It takes a village to purchase a home. Though it’s ultimately you who is paying for the property, successfully purchasing a home is a result of several people’s contributions. It helps to know who these individuals are, how they responsibilities pertain to your home purchase, and when you’ll encounter them during your journey. Here are ten important people to keep in mind during the process of buying a home.
You’ll be represented by a buyer’s agent throughout the home buying process. Their access to resources and their specialized knowledge will help you find the home you’re looking for and make an offer to the seller. They will be by your side from day one, through closing and beyond. When searching for a real estate agent, ask questions to gain an understanding of their professional expertise as well as their personality. You’ll be working closely together throughout the process, so it’s important to identify someone who is compatible.
You need financing to buy a home. Mortgage lenders offer different home loans to match what buyers can afford and what homes they’re looking to purchase. After identifying which lender you’d like to work with, a helpful first step is to get pre-approved for a mortgage by submitting financial information for their review. This helps to speed up the home buying process and solidifies your offer by demonstrating that you’re ready to buy.
Your mortgage broker will work with you to find favorable mortgage terms for your home loan. Whereas your real estate agent works with you to find a home and communicates with the seller on your behalf, your mortgage broker works on the financial side of the transaction. Once you’ve chosen the right loan product, they’ll hand things off to the lender.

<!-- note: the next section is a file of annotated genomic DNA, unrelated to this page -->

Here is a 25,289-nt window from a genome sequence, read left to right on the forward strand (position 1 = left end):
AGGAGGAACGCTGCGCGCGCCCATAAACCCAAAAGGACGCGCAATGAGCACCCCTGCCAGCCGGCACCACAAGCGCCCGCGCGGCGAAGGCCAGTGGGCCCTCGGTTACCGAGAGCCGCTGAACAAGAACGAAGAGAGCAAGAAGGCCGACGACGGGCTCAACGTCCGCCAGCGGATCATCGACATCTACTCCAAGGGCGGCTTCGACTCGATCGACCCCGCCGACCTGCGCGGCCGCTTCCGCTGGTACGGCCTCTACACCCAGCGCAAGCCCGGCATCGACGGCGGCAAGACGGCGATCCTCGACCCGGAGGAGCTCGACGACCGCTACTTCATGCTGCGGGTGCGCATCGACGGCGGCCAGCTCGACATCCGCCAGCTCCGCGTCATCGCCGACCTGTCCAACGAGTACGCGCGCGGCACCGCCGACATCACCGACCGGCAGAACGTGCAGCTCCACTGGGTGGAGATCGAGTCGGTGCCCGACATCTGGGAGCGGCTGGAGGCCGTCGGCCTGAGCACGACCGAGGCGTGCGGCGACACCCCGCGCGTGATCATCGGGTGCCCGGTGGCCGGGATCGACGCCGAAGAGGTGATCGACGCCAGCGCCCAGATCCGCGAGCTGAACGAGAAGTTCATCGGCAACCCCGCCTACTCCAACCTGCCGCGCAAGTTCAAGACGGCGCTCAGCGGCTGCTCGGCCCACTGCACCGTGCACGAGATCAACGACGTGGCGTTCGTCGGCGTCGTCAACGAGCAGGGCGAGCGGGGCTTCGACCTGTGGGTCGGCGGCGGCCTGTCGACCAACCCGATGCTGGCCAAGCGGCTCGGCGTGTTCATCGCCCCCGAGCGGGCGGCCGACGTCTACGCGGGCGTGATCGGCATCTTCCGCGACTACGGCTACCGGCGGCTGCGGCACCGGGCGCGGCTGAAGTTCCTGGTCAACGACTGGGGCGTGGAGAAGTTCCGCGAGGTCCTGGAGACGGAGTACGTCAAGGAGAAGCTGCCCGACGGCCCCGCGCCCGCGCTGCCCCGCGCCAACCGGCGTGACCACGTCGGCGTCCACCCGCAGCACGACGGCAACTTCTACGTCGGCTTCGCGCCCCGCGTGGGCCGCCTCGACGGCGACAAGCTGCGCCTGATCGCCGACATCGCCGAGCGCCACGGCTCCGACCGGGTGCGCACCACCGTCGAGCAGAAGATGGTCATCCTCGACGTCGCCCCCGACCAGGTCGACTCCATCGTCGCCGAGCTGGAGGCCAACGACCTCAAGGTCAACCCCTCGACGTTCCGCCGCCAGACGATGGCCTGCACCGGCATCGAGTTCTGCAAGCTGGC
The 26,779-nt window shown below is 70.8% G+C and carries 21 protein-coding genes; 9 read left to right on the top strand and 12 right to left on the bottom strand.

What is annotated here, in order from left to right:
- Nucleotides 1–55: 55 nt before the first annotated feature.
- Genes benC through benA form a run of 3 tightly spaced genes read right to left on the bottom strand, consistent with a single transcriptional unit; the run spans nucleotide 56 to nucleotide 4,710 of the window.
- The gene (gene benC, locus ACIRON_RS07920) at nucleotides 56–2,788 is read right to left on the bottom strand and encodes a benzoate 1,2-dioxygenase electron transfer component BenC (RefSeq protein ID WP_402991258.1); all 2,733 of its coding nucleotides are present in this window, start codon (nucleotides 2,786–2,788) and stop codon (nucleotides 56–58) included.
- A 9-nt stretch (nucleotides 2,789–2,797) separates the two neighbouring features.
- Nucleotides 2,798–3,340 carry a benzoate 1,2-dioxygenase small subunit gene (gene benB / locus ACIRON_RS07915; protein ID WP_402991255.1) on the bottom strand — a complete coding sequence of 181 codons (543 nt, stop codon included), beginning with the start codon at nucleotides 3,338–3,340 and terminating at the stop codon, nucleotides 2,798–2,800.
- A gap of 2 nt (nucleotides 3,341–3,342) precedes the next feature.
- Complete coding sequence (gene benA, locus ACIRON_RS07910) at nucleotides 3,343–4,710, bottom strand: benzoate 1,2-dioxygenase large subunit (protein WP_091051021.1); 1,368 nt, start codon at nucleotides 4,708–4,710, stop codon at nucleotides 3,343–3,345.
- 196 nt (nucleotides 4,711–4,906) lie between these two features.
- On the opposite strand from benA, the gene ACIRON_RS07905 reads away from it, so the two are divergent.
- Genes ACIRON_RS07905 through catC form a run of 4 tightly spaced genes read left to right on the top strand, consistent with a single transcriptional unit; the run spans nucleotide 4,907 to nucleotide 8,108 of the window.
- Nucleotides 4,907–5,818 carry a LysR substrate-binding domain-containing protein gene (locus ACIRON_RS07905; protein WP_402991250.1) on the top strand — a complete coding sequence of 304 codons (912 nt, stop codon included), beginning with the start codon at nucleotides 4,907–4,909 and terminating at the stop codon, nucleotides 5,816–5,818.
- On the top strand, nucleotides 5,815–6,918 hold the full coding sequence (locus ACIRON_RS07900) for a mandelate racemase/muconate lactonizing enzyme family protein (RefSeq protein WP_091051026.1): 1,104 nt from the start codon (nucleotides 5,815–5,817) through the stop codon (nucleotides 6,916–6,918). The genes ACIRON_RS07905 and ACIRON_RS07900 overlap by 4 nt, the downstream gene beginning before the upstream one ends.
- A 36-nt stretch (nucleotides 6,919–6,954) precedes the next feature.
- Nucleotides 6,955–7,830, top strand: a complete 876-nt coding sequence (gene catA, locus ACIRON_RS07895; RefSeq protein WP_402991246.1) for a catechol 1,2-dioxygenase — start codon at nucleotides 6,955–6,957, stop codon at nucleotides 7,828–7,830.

Another key player in the mortgage process is the underwriter. Underwriters review mortgage applications, looking at credit history to assess your ability to pay your loan. A mortgage loan doesn’t get the green light without an underwriter’s approval; if they find any issues, they’ll either deny the loan or require the applicant to provide more information before deciding.
The home inspection is key to the home buying process. It gives you a chance to get a thorough examination of the home to discover which repairs need addressing, if any. The findings of the home inspector’s report will set the table for continued negotiations with the seller and their agent. Buyers will often include a home inspection contingency in their offer to allow for renegotiation or canceling the contract entirely.
A professional appraiser will determine a home’s appraised value, which ensures that the lender is loaning the correct amount of money. Home appraisers are third parties to real estate transactions; they have no vested interest in either side of the deal. The home’s square footage, features, and condition all factor into their assessment. If there’s a discrepancy between a home’s appraised value and the loan amount, you and the seller will go back into negotiations.
It takes two to tango. The seller is your counterpart in the home buying process, and they want to sell their home for the best price to the right buyer. Accordingly, you’ll work with your agent on how to make an offer that’s most appealing to the seller. This looks different for each real estate transaction. For example, if you find yourself in a bidding war, the seller may value offers that show flexibility toward the inspection and contingencies. Talk to your agent for more information.
The listing agent represents the seller. Your agent will work with them to iron out the details of your offer and move the deal along toward completion. After the home inspection, the listing agent will also be the main point of contact for any repair requests.
Before the home is officially yours, a title company will conduct a search of the property’s history and public records to make sure its title is in good legal standing. Titles and deeds have very specific language that makes the transfer of ownership official. Title companies will make sure that everything in these documents is properly recorded during the closing process.
Once you’ve purchased a home, you need to protect it. Homeowners insurance policies cover your home, your belongings, injury, or property damage to others, and living expenses if you are temporarily displaced from your home due to an insured disaster. The coverage you’ll need will depend on your home’s location and condition, but what’s most important is that you’re fully protected as a homeowner.
For more information on the home buying process, connect with a local Windermere agent:
Written by Sandy Dodge